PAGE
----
Friday, August 5, 2011

Some books I've been reading.

I think this is probably a cliché for a beginning blogger, but here's a list of books I've been reading or have recently finished.

Linguistic Fieldwork: A Practical Guide. Claire Bowern.
The author is a respected field worker whose field research centers on languages of Northern Australia. In this book she provides a beginning linguistic field worker with helpful advice, not only on how to get data from language consultants, but also how to get along as a stranger in a foreign place. I've assigned it to the students in my Field Methods course this fall, so I thought I probably ought to read it first. 

Consider Phlebas. Iain M. Banks.
Banks is highly regarded as an author of science fiction, and I read his Player of Games many years ago. I remember enjoying it. I wish I could say the same for this book, though. It's all plot: just one d*** thing after another, and the characters are completely devoid of interest. However, I am quite taken by the backdrop of the Culture. The Culture is a human-machine symbiotic society whose main guiding principle seems to be the lack of any guiding principles other than to let its citizens do as they please. It is an Anti-Culture which devours neighboring societies and leaves nothing distinctive behind; it is cultural relativity run out to its logical extreme. There is a quote I remember hearing from the music theorist and composer Fred Lerdahl that runs something like: "When everything is allowed, everything is arbitrary."[1] That is the Culture. I think that there are important things that the Culture has to say about contemporary Western culture, if Banks will stop to let his characters think about things and talk to each other. I hope that happens in his later novels (I've got two more of them).

Foundling, Lamplighter, Factotum. D. M. Cornish.
This is a fantasy trilogy that chronicles the coming of age of Rossamünd, an orphan who is apprenticed to the Lamplighters. He (yes, he) deals with bullies and monsters, and has help from kind (and not so kind) adults. The depth of the world building in this series is astonishing (there are maps and appendices a-plenty), but what appeals to me most is that the story is really about Rossamünd coming to grips with who he is and what his place in the world is to be--not about defeating the evil Dark Lord of the Universe and establishing a New Golden Age. When the story finished, the world still carries on as before, but Rossamünd is a different person. This is a different sort of fantasy, and I am looking forward to more by this author.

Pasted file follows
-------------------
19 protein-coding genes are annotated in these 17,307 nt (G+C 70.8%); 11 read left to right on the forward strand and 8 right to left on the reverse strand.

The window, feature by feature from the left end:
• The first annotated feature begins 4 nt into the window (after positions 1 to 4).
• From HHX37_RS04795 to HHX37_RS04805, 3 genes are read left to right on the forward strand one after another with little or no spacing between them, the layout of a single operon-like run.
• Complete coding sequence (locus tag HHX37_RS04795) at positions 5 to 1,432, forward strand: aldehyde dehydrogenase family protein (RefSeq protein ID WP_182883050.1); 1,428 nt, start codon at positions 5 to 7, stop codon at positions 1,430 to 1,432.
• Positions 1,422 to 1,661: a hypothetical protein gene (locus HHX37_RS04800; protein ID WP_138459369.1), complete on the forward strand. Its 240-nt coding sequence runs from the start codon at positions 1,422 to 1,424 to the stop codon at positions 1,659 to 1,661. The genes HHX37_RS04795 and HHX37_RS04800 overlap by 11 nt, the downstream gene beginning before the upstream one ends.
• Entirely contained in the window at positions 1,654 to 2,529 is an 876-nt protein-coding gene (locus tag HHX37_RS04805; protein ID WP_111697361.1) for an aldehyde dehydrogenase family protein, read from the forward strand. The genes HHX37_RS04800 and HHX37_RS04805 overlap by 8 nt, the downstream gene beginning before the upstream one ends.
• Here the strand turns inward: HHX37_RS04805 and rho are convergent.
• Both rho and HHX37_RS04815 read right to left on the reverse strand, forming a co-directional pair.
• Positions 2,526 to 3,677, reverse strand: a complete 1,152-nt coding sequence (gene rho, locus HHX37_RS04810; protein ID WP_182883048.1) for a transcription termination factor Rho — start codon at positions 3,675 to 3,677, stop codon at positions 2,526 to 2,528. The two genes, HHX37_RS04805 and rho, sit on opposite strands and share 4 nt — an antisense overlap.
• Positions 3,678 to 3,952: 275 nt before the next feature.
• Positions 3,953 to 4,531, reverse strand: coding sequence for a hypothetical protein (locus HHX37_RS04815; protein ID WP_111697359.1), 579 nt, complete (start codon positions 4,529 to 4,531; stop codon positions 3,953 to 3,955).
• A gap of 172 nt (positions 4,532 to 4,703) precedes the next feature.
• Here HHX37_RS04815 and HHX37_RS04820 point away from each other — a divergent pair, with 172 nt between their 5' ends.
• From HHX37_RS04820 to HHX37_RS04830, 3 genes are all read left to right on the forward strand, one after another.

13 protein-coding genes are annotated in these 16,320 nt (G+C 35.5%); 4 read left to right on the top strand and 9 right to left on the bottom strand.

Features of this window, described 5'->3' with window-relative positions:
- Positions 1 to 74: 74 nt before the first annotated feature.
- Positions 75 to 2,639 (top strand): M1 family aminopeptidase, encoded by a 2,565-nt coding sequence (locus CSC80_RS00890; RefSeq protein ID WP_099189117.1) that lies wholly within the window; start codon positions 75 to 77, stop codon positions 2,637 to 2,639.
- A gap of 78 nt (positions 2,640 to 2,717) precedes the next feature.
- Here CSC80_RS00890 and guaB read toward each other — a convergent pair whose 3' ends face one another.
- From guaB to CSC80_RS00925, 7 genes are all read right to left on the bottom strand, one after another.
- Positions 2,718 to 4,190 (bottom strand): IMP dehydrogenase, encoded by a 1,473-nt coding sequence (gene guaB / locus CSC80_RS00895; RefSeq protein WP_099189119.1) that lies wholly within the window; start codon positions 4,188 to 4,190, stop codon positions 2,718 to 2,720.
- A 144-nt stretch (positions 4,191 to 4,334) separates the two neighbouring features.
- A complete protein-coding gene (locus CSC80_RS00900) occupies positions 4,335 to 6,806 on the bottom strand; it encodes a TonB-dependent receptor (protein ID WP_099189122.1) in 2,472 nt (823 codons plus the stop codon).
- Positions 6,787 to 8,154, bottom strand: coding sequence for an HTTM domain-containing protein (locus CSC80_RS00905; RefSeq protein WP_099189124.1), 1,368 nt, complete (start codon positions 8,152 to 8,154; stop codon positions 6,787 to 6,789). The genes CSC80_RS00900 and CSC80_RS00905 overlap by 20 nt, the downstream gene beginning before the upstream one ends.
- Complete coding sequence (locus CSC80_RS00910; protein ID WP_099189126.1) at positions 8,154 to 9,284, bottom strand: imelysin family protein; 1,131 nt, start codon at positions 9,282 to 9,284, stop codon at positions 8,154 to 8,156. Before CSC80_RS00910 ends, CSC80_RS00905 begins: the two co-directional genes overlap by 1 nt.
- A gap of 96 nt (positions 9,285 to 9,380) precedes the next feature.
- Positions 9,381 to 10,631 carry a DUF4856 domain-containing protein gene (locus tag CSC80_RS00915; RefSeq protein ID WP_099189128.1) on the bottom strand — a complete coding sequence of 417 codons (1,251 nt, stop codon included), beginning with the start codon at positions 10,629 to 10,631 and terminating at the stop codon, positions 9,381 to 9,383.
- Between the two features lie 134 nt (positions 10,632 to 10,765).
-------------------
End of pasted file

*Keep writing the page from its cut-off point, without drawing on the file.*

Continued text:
The Island of Bali is Littered with Prayers. Jeremy Grimshaw.
This is a beautiful little book. The author is a musicologist at Brigham Young University. This book tells of his encounter with Balinese music and society and recounts his efforts to establish a gamelan ensemble at BYU (the Gamelan Bintang Wahyu). He has some remarkably wise things to say about the nature of worship and community. Even if you know nothing about Bali or gamelan music, this is worth reading.

I have a whole pile of books that I've picked up at used book stores and thrift shops, so I'll probably do another of these blog posts before too long.

[1] If you happen to know the correct quote and its source, drop me a line; I'd like to know.

1 comment:

  1. I don't know what Fred Lerdahl said, but your almost-quote reminded me of William S. Burroughs who wrote "Be just and if you can't be just, be arbitrary."

    I'll have to add these titles to my list, D.